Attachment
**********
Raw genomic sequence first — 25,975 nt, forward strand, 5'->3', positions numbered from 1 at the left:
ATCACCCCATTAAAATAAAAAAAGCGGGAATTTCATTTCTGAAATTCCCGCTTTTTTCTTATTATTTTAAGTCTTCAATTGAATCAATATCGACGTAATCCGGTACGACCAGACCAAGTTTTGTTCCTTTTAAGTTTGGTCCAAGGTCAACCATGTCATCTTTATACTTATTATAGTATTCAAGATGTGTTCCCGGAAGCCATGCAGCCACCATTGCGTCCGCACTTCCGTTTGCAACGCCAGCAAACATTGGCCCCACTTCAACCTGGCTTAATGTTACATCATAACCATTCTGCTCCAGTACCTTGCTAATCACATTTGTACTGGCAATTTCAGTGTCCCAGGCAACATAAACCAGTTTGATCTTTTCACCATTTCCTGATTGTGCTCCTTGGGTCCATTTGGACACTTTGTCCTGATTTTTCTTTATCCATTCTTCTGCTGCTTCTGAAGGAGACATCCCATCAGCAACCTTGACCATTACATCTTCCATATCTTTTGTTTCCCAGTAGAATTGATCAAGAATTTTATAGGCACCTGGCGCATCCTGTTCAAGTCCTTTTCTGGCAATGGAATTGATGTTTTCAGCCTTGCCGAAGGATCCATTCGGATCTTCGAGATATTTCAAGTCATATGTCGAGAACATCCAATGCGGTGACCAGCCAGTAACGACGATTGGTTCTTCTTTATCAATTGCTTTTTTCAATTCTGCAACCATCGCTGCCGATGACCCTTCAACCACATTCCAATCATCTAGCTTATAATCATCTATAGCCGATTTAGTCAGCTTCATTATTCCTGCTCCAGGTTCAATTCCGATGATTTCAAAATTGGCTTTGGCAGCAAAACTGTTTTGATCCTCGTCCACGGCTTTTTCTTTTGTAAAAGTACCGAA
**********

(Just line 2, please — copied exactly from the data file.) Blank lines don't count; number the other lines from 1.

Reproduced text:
ATCACCCCATTAAAATAAAAAAAGCGGGAATTTCATTTCTGAAATTCCCGCTTTTTTCTTATTATTTTAAGTCTTCAATTGAATCAATATCGACGTAATCCGGTACGACCAGACCAAGTTTTGTTCCTTTTAAGTTTGGTCCAAGGTCAACCATGTCATCTTTATACTTATTATAGTATTCAAGATGTGTTCCCGGAAGCCATGCAGCCACCATTGCGTCCGCACTTCCGTTTGCAACGCCAGCAAACATTGGCCCCACTTCAACCTGGCTTAATGTTACATCATAACCATTCTGCTCCAGTACCTTGCTAATCACATTTGTACTGGCAATTTCAGTGTCCCAGGCAACATAAACCAGTTTGATCTTTTCACCATTTCCTGATTGTGCTCCTTGGGTCCATTTGGACACTTTGTCCTGATTTTTCTTTATCCATTCTTCTGCTGCTTCTGAAGGAGACATCCCATCAGCAACCTTGACCATTACATCTTCCATATCTTTTGTTTCCCAGTAGAATTGATCAAGAATTTTATAGGCACCTGGCGCATCCTGTTCAAGTCCTTTTCTGGCAATGGAATTGATGTTTTCAGCCTTGCCGAAGGATCCATTCGGATCTTCGAGATATTTCAAGTCATATGTCGAGAACATCCAATGCGGTGACCAGCCAGTAACGACGATTGGTTCTTCTTTATCAATTGCTTTTTTCAATTCTGCAACCATCGCTGCCGATGACCCTTCAACCACATTCCAATCATCTAGCTTATAATCATCTATAGCCGATTTAGTCAGCTTCATTATTCCTGCTCCAGGTTCAATTCCGATGATTTCAAAATTGGCTTTGGCAGCAAAACTGTTTTGATCCTCGTCCACGGCTTTTTCTTTTGTAAAAGTACCGAA